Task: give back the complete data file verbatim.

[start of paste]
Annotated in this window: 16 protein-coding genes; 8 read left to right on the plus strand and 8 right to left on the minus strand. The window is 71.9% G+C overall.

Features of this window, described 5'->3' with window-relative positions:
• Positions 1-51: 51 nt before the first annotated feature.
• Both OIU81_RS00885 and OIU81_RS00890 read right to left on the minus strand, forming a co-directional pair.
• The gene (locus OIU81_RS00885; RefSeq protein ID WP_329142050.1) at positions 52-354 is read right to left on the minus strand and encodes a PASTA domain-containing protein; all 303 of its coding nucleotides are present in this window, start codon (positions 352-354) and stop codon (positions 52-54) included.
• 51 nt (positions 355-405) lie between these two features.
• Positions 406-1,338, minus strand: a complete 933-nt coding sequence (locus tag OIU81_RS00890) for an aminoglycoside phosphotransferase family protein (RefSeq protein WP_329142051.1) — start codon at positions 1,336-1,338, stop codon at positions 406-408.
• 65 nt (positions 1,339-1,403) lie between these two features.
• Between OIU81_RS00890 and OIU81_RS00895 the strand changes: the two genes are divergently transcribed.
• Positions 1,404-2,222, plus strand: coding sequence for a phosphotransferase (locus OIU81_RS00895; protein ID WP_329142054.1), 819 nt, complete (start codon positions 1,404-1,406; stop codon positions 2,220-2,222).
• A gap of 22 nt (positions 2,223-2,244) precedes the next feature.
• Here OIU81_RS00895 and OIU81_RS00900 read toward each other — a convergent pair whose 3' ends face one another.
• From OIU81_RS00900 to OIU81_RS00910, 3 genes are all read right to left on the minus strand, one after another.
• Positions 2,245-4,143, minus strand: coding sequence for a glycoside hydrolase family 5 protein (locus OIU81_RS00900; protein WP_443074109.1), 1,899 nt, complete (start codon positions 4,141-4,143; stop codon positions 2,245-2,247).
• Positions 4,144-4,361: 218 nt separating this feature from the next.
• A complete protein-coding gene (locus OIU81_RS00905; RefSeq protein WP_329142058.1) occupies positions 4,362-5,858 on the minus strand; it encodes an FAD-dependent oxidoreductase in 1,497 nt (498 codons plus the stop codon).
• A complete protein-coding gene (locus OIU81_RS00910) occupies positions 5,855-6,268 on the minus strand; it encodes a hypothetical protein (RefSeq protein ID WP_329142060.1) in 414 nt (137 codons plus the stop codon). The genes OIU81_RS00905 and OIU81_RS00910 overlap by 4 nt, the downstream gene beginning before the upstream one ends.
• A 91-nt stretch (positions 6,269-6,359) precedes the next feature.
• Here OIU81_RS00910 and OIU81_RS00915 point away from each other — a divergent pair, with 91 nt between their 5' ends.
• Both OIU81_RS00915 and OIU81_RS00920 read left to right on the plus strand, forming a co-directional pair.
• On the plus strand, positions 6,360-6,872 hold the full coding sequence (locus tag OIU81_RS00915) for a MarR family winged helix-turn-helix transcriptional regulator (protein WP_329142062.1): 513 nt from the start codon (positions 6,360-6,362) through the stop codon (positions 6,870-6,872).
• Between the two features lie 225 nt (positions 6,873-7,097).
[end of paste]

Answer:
Annotated in this window: 16 protein-coding genes; 8 read left to right on the plus strand and 8 right to left on the minus strand. The window is 71.9% G+C overall.

Features of this window, described 5'->3' with window-relative positions:
• Positions 1-51: 51 nt before the first annotated feature.
• Both OIU81_RS00885 and OIU81_RS00890 read right to left on the minus strand, forming a co-directional pair.
• The gene (locus OIU81_RS00885; RefSeq protein ID WP_329142050.1) at positions 52-354 is read right to left on the minus strand and encodes a PASTA domain-containing protein; all 303 of its coding nucleotides are present in this window, start codon (positions 352-354) and stop codon (positions 52-54) included.
• 51 nt (positions 355-405) lie between these two features.
• Positions 406-1,338, minus strand: a complete 933-nt coding sequence (locus tag OIU81_RS00890) for an aminoglycoside phosphotransferase family protein (RefSeq protein WP_329142051.1) — start codon at positions 1,336-1,338, stop codon at positions 406-408.
• 65 nt (positions 1,339-1,403) lie between these two features.
• Between OIU81_RS00890 and OIU81_RS00895 the strand changes: the two genes are divergently transcribed.
• Positions 1,404-2,222, plus strand: coding sequence for a phosphotransferase (locus OIU81_RS00895; protein ID WP_329142054.1), 819 nt, complete (start codon positions 1,404-1,406; stop codon positions 2,220-2,222).
• A gap of 22 nt (positions 2,223-2,244) precedes the next feature.
• Here OIU81_RS00895 and OIU81_RS00900 read toward each other — a convergent pair whose 3' ends face one another.
• From OIU81_RS00900 to OIU81_RS00910, 3 genes are all read right to left on the minus strand, one after another.
• Positions 2,245-4,143, minus strand: coding sequence for a glycoside hydrolase family 5 protein (locus OIU81_RS00900; protein WP_443074109.1), 1,899 nt, complete (start codon positions 4,141-4,143; stop codon positions 2,245-2,247).
• Positions 4,144-4,361: 218 nt separating this feature from the next.
• A complete protein-coding gene (locus OIU81_RS00905; RefSeq protein WP_329142058.1) occupies positions 4,362-5,858 on the minus strand; it encodes an FAD-dependent oxidoreductase in 1,497 nt (498 codons plus the stop codon).
• A complete protein-coding gene (locus OIU81_RS00910) occupies positions 5,855-6,268 on the minus strand; it encodes a hypothetical protein (RefSeq protein ID WP_329142060.1) in 414 nt (137 codons plus the stop codon). The genes OIU81_RS00905 and OIU81_RS00910 overlap by 4 nt, the downstream gene beginning before the upstream one ends.
• A 91-nt stretch (positions 6,269-6,359) precedes the next feature.
• Here OIU81_RS00910 and OIU81_RS00915 point away from each other — a divergent pair, with 91 nt between their 5' ends.
• Both OIU81_RS00915 and OIU81_RS00920 read left to right on the plus strand, forming a co-directional pair.
• On the plus strand, positions 6,360-6,872 hold the full coding sequence (locus tag OIU81_RS00915) for a MarR family winged helix-turn-helix transcriptional regulator (protein WP_329142062.1): 513 nt from the start codon (positions 6,360-6,362) through the stop codon (positions 6,870-6,872).
• Between the two features lie 225 nt (positions 6,873-7,097).